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Title: Verbal short-term memory : cognitive and neuroscientific tests of a perceptual-gestural account
Author: Kozlov, Michail Dmitrievic
ISNI:       0000 0004 2734 302X
Awarding Body: Cardiff University
Current Institution: Cardiff University
Date of Award: 2012
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It has often been suggested that verbal short-term memory, the ability to maintain verbal information for a brief period of time, is based on the upload of to-be-remembered material into passive, dedicated, information stores. Alternatively, it has been claimed that all information is remembered but that access to it gets obstructed because of interference by subsequent similar material. The aim of the present thesis was to challenge both these approaches and to examine the viability of a different, perceptual-gestural, view of information buffering over the short term. This approach conceptualizes verbal short-term storage as an active process that emerges from, and is defined by, the recruitment of receptive and (speech) productive mechanisms.In Experiments 1-3, the significant impact of non-verbal concurrent motor tasks on verbal short-term memory suggests an active involvement of productive mechanisms. These experiments also cast doubt on the proposal that forgetting occurs because of interference by similar content. Experiment 4 expands upon this challenge of the interference-based view by showing that a temporary lesion of a brain area involved in speech planning (Broca’s area), induced with transcranial magnetic stimulation, affects verbal short-term memory performance in the absence of any additional potentially interfering verbal input. Further, challenging the store-based view, the virtual lesion of Broca’s area also attenuated the phonological similarity effect,a hallmark effect of the function of the hypothetical language-independent store. Finally, Experiments 5-9 sought to determine the origin of variations in recall performance as a function of sensory-modality of input. It is concluded that only the perceptual-gestural approach can offer an account of presentation type-based differences in verbal list recall that goes beyond a redescription of the observed effects. The thesis closes with an outline of a neurological model of active storage of verbal information over the short-term.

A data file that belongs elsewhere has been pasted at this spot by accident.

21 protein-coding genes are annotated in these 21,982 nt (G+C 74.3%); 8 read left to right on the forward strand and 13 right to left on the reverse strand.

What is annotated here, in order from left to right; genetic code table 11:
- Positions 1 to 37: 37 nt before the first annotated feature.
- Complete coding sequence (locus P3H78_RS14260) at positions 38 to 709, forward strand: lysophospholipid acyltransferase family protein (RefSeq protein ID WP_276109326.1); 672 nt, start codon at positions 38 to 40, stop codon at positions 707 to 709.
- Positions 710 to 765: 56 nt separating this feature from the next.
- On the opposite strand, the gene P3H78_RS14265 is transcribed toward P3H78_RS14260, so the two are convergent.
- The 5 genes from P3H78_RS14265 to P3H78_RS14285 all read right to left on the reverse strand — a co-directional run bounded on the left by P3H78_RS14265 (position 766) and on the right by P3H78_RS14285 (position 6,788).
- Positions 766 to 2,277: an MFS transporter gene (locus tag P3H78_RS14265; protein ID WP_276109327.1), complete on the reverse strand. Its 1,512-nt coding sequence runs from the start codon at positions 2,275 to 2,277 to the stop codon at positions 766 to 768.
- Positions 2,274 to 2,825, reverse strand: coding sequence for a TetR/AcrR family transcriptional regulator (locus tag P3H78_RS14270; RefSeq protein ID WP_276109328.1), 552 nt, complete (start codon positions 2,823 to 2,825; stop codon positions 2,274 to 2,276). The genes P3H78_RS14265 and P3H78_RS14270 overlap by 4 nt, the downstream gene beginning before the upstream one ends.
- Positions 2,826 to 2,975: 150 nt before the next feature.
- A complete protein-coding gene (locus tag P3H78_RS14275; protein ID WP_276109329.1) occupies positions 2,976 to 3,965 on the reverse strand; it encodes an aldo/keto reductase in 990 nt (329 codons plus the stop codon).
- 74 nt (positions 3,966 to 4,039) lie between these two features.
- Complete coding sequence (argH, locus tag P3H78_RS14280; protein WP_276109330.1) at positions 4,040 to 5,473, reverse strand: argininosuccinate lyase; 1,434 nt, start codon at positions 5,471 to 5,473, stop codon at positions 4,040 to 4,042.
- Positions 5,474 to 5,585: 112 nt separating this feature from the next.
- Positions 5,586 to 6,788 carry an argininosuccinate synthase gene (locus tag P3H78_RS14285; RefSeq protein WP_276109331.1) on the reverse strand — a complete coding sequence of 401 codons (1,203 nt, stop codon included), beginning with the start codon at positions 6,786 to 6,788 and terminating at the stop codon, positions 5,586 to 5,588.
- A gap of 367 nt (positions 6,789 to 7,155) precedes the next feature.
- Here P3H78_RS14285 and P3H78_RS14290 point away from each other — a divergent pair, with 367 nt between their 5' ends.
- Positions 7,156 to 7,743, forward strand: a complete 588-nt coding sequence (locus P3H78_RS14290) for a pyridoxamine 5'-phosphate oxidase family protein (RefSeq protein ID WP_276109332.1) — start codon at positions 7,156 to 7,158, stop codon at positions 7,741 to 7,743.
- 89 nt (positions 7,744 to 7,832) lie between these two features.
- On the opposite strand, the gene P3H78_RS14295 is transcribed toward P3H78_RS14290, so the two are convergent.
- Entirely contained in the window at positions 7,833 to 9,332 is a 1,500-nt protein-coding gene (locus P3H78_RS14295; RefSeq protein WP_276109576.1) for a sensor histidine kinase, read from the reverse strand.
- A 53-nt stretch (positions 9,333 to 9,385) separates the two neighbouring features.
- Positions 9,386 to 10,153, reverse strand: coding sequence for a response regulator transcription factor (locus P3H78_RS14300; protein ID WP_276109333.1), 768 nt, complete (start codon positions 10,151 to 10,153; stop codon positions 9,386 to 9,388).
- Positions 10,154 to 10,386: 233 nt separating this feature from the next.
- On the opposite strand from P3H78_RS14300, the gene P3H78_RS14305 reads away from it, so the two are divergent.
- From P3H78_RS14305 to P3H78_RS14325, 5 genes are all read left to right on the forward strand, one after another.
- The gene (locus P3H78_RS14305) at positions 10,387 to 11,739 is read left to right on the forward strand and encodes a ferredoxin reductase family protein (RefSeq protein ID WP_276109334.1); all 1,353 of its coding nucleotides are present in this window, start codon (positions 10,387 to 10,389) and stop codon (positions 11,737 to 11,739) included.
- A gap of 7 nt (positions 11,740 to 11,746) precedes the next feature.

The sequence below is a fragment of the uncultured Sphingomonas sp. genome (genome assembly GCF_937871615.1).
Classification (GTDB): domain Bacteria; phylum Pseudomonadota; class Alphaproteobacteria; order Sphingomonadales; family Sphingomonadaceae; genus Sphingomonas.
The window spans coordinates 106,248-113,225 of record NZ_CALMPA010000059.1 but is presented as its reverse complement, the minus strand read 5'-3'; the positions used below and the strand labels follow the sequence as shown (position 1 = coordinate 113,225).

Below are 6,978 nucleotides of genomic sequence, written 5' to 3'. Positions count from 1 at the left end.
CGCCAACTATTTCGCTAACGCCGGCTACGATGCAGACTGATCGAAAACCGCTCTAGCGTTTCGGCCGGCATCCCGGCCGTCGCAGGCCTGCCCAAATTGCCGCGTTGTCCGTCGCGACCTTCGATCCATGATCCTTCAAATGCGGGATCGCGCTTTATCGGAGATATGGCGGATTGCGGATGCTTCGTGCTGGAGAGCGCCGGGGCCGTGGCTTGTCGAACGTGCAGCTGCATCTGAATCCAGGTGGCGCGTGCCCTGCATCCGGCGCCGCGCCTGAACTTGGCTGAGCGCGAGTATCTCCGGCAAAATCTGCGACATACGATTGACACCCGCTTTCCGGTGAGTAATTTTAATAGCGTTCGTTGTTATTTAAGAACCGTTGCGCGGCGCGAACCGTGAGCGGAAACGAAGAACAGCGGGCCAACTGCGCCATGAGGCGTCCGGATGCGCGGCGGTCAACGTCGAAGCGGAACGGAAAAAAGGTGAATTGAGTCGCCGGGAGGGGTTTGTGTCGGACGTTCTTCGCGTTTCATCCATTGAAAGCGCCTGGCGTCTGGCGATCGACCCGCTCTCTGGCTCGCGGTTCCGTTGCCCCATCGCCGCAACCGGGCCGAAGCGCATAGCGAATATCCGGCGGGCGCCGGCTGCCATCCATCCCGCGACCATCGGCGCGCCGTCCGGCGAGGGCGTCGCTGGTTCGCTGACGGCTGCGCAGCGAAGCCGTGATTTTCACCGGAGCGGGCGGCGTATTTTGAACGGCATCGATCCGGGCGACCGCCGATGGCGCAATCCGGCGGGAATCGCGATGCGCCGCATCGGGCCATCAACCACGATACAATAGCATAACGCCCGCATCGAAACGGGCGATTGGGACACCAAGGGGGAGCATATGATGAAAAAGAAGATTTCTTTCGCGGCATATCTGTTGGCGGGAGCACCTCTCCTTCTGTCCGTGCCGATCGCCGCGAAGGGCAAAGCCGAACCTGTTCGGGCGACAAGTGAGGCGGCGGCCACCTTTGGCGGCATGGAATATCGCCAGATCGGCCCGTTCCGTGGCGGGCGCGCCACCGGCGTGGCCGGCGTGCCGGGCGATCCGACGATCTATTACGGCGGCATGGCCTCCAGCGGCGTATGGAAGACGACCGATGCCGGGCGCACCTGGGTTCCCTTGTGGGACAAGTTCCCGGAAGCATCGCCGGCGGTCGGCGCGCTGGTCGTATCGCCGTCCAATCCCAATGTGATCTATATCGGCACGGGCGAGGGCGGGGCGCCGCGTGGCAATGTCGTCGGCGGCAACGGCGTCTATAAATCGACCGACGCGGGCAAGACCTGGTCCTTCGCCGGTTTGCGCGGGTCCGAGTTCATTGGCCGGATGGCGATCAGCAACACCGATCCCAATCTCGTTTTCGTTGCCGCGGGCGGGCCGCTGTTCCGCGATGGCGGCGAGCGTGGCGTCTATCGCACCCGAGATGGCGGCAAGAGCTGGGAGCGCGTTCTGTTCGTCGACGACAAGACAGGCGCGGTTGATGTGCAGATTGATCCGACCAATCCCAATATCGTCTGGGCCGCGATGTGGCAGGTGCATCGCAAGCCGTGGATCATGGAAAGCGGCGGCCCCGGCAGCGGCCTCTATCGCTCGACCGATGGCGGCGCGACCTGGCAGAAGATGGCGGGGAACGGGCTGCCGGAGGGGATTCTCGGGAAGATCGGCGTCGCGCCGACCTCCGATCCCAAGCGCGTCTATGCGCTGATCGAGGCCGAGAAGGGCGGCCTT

Supervisor: Not available Sponsor: Not available
Qualification Name: Thesis (Ph.D.) Qualification Level: Doctoral
EThOS ID:  DOI: Not available
Keywords: BF Psychology